Norm spreads cheer in the security sandbox with Malware Analyzer G2 (MAG2)
A look at the Malware Analyzer G2 (MAG2) platform, which security vendor Norman hails as a better weapon for those in the data and software protection business.
January 26, 2012 — CSO —
As everybody in the IT security world knows, the war against malware demands constant evolution -- the only way to defeat increasingly sophisticated attacks is to stay a step ahead of them. The traditional methods -- firewalls and even emulation or virtual environments -- are not enough in a threat environment that may produce as many as 100,000 malware variants a day against major enterprises or government agencies.
But Norman, the Oslo, Norway-based security firm, says it has a better weapon for those in the data and software protection business, in the form of its Malware Analyzer G2 (MAG2) platform, released last July at the Black Hat Technical Security Conference.
As the name implies, this is an analysis, not a blocking, tool -- it is meant to be used after a suspicious file has already been detected. While the company shies away from using the term "forensics" to describe what MAG2 does, Matt Allen, product manager for MAG2, says that is one way for the average user to understand it.
"You've detected something funny," he says, "but then you have to figure out what it is and how to solve the problem. This (MAG2) provides the intelligence to tell you if it is really bad or not. It tells you what is special about it and how to detect it in the future. That lets you tweak both detection and protection."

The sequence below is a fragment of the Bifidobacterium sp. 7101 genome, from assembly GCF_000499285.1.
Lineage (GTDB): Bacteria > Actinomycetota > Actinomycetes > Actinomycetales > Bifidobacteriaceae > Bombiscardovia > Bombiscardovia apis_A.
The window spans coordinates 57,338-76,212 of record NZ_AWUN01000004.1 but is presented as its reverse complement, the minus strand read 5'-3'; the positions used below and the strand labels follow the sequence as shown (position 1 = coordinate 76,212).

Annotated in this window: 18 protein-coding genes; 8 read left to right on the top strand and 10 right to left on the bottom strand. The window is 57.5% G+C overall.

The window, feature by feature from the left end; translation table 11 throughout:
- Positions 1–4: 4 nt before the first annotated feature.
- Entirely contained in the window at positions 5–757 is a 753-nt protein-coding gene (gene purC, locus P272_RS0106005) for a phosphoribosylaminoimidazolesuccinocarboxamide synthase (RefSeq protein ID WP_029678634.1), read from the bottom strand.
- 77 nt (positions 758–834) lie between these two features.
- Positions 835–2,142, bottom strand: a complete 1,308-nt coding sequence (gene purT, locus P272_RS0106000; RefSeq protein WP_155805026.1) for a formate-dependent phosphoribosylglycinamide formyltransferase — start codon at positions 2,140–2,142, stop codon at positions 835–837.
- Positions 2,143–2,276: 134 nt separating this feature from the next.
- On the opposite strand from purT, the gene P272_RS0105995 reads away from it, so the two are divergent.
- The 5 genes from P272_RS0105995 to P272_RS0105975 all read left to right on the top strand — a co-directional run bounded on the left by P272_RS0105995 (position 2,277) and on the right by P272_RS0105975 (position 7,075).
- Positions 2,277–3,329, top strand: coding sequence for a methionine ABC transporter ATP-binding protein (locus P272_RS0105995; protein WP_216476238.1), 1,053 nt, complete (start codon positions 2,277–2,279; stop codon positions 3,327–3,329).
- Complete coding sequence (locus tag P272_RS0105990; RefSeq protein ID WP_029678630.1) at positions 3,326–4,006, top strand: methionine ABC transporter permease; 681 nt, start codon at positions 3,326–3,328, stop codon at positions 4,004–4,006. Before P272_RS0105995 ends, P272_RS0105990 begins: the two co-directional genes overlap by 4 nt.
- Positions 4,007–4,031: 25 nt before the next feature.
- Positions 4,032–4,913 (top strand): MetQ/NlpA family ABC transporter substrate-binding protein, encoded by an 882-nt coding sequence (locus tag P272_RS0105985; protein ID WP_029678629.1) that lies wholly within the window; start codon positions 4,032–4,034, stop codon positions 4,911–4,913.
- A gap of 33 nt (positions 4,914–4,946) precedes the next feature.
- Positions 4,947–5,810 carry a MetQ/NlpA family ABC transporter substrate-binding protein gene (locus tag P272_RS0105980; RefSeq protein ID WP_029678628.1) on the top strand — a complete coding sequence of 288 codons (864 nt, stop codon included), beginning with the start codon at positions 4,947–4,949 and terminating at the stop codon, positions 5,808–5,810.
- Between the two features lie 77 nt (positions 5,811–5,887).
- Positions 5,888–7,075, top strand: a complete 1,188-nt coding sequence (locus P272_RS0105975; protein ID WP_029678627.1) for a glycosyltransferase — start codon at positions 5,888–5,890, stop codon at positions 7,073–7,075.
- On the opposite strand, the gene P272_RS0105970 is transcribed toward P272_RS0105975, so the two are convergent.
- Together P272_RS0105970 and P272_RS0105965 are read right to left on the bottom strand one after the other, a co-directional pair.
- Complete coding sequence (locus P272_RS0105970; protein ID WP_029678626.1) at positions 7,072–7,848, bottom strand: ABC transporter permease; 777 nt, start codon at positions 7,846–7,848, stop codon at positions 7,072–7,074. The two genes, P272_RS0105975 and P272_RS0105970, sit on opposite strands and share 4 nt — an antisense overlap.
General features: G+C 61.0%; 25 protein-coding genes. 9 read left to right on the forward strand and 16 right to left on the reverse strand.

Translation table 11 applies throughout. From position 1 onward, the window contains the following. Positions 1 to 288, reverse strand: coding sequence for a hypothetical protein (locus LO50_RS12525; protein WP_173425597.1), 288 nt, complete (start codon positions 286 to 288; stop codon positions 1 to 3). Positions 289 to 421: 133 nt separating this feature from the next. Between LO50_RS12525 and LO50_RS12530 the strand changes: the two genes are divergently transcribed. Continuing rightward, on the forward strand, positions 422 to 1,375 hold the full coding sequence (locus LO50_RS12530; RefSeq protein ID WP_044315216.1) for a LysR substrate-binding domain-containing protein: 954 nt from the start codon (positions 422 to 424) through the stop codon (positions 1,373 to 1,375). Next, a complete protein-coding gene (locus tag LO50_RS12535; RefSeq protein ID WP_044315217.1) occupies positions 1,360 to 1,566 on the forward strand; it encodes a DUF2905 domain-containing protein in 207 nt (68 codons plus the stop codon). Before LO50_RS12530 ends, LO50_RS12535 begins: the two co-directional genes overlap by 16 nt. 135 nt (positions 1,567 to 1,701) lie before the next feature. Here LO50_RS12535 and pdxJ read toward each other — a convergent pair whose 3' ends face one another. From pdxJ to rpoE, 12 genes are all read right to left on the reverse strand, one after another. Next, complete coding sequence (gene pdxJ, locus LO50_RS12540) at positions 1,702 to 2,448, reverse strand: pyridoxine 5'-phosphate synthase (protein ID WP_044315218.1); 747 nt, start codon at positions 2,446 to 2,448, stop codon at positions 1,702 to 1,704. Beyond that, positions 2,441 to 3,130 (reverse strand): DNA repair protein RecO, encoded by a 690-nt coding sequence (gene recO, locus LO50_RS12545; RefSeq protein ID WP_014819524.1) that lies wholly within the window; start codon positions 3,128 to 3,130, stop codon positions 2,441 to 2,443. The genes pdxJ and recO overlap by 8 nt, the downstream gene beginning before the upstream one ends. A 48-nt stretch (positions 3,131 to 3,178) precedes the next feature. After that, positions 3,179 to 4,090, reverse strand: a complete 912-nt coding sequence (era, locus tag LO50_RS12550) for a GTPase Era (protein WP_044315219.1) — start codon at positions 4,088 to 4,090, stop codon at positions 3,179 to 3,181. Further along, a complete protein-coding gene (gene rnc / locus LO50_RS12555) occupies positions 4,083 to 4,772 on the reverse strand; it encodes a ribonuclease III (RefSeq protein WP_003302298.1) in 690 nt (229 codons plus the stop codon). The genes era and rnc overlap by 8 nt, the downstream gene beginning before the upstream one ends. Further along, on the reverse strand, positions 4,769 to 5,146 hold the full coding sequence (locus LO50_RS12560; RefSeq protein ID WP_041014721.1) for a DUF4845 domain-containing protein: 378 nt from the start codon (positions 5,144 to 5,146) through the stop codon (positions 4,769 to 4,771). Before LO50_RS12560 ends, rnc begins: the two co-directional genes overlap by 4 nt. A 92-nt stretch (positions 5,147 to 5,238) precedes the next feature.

"It's a little like after a hotel break-in," says Jonathan Camp, senior developer at Norman. "You know somebody broke in, but what did they do -- bug the lamp? What were the behaviors once they got in? It's a post-incident analysis."
An analyst who receives a suspicious sample, "wants to see exactly what it does. Is it malicious or not? If it is, what did it do?" says Camp.
But, of course, no analyst is going to be able to deal with tens of thousands of samples in a day.
And MAG2's method of confronting that problem, say Allen and Camp, is what puts it a step ahead of not only malware attackers but also the competition. One element of it is the platform's Hybrid Sandboxing technology, which Allen says is "two different sandboxes running side by side." It is an improvement over virtualization, he says, which has become less effective as malware writers can now detect it and build protections against it into their code.
"We call it an emulation," he says, "where we've taken the Windows OS and the hardware and network services and reverse-engineered it, sort of like a video game. The rules don't apply that would be in the real world. "What makes it really special is that you've got simulation and emulation running side by side."
Special enough that Virus Bulletin gave the Norman Sandbox its 2010 award for the "most innovative idea in 10 years."
The other element is visual. Camp has developed a way to display malware samples that shows, through colors and lines connecting thousands of different points, which malware files are from the same family or share behaviors, such as coming from the same web server.
That graphic can reduce the number of files that need more focused analysis from what looks like a galaxy of 50,000 or more down to a half-dozen families to just three or four.
"Once you've done that, then you can do behavior blocking and improve the effectiveness of your anti-virus engine," Camp says. None of which means the war is won, of course, but that there is one more improved defensive weapon against daily attacks.
Read more about application security in CSOonline's Application Security section.
Other stories by Taylor Armerding